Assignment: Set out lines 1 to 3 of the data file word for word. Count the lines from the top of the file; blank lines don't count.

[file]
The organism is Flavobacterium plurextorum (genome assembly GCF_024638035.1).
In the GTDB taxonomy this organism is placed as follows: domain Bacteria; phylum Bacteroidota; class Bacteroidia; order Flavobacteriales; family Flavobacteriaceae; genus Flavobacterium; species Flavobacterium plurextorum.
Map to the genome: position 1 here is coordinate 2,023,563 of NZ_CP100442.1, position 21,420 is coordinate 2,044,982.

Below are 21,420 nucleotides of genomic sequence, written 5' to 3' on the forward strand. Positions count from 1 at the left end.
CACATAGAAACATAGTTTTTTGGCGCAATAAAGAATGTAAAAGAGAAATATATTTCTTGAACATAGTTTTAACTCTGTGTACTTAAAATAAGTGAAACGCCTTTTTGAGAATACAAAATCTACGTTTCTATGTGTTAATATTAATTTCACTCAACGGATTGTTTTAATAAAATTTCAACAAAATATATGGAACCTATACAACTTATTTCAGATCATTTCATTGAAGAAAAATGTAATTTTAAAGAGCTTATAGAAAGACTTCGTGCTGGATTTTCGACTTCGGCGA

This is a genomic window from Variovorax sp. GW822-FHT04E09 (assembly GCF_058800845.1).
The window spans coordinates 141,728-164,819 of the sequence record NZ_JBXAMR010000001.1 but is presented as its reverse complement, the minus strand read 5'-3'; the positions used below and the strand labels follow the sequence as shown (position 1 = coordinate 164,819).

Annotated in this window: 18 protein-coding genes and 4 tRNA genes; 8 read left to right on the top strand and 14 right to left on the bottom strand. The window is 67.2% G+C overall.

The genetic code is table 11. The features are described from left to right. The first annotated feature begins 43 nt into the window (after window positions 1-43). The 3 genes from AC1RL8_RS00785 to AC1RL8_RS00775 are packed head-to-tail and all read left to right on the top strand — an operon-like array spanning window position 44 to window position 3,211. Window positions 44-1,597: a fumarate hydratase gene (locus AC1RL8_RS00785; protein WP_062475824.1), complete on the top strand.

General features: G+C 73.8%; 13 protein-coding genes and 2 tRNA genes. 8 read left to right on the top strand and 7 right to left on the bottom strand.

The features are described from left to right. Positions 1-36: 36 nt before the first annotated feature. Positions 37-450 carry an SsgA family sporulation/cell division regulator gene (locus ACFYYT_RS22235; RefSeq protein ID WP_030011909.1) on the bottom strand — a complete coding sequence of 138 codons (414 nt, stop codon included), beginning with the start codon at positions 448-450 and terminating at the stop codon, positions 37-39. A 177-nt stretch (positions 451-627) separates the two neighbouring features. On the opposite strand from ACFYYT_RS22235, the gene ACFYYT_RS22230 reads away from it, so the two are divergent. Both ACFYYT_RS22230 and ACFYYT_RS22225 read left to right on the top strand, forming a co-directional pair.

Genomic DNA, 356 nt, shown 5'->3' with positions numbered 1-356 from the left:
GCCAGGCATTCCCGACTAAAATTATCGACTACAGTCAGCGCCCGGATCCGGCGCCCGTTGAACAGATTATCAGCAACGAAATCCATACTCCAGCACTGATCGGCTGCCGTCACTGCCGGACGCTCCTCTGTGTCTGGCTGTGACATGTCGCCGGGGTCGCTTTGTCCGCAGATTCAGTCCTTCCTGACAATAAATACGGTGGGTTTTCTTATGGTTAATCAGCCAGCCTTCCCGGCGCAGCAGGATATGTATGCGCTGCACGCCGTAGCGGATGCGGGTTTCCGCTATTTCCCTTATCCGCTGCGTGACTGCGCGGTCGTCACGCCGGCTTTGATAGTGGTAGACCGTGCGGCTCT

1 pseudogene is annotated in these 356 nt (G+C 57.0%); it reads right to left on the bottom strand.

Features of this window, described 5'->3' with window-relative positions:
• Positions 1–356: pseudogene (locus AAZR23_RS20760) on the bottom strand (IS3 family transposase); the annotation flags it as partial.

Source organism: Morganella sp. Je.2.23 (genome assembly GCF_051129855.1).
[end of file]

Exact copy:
The organism is Flavobacterium plurextorum (genome assembly GCF_024638035.1).
In the GTDB taxonomy this organism is placed as follows: domain Bacteria; phylum Bacteroidota; class Bacteroidia; order Flavobacteriales; family Flavobacteriaceae; genus Flavobacterium; species Flavobacterium plurextorum.
Map to the genome: position 1 here is coordinate 2,023,563 of NZ_CP100442.1, position 21,420 is coordinate 2,044,982.